a sliding member in said slideway which slideably supports a sheet metal lid projecting therefrom in overlying relation to said three-sided load receiving region and in spaced parallel relationship to said sheet metal floor for rotation as a unit with said load platform and for movement along a line normal to the plane of said floor, said lid also having intersecting reinforcing ribs attached to the face thereof remote from said load receiving region, said lid being adapted in the said inverted attitude of the load platform to support the second pallet which had previously been placed in said load platform, when said load platform was in its said upright attitude, with the load accepting surface of the second pallet resting on the top of the said bulk goods;
hydraulic ram actuating means connected directly between said load platform and said lid and operative to selectively extend said lid away from said floor while said load platform is in its said upright attitude to allow the first and second pallets to be loaded into said load platform, and said actuating means also being operative selectively to retract said lid towards said floor to engage the base of the second pallet after the first and second pallets and the said bulk goods therebetween have been loaded into said load platform;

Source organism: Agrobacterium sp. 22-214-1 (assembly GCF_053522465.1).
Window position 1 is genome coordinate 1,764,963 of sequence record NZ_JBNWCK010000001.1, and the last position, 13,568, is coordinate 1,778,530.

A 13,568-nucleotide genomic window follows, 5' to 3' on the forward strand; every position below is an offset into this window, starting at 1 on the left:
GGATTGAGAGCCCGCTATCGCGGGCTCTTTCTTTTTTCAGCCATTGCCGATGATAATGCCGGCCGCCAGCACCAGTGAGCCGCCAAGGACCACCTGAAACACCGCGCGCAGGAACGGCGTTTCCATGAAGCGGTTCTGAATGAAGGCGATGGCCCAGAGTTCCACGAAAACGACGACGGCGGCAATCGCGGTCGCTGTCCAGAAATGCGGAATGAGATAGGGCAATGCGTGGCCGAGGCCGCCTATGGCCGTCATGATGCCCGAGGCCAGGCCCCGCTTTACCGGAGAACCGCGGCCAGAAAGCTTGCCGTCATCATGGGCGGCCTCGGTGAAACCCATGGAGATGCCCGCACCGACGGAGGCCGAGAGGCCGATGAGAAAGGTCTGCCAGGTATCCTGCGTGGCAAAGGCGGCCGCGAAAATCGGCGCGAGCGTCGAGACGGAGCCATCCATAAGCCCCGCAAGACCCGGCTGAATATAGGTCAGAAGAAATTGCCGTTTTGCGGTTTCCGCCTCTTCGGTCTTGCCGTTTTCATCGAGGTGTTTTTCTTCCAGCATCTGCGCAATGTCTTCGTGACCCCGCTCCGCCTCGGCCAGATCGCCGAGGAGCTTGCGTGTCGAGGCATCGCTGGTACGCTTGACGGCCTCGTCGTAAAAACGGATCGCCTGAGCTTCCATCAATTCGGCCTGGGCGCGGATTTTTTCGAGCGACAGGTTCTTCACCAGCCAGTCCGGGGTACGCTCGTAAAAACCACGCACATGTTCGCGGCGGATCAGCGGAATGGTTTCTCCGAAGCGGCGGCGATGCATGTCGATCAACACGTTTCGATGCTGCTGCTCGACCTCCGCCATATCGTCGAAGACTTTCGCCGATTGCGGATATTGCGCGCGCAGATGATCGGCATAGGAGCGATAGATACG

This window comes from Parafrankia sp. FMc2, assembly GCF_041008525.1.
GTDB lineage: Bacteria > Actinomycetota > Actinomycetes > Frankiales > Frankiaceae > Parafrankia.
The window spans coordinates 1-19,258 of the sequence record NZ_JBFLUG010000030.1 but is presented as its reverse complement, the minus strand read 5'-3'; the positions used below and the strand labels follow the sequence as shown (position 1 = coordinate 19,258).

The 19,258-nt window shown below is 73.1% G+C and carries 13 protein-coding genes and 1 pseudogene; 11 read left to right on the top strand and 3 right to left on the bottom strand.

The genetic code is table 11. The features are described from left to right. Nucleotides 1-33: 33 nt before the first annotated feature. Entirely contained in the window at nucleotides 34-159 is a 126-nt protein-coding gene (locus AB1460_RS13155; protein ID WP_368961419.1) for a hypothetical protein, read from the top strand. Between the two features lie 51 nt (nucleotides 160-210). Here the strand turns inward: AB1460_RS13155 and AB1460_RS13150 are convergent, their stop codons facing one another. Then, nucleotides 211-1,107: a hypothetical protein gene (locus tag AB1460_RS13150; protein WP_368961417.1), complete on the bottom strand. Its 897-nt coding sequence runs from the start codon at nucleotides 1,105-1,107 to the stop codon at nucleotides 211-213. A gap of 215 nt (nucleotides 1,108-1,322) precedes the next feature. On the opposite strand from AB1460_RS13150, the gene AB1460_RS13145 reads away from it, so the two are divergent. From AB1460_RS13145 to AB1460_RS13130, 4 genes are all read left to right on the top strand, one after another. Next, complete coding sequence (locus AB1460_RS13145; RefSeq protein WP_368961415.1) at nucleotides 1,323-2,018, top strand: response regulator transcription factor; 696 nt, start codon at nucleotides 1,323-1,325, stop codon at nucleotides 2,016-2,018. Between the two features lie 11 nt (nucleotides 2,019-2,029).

a stand having a rotatable shaft mounted thereon and affixed to said sheet metal rear wall for supporting the load platform rotatably above ground level, said stand including a ground-contacting base which extends underneath the load platform to provide stable support therefor and an upstanding support frame for the load platform, said ground-contacting base having at least one structural portion thereof location above ground level and adapted to receive the forks of a fork lift truck in lifting engagement therewith for moving said load transfer device from one location to another; and
means in driving engagement with said rotatable shaft for selectively rotating said load platform between its said upright attitude and its said inverted attitude, the direction of rotation being such that said rib reinforced side wall supports said bulk goods during the rotation of said load platform from its said upright attitude into its said inverted attitude.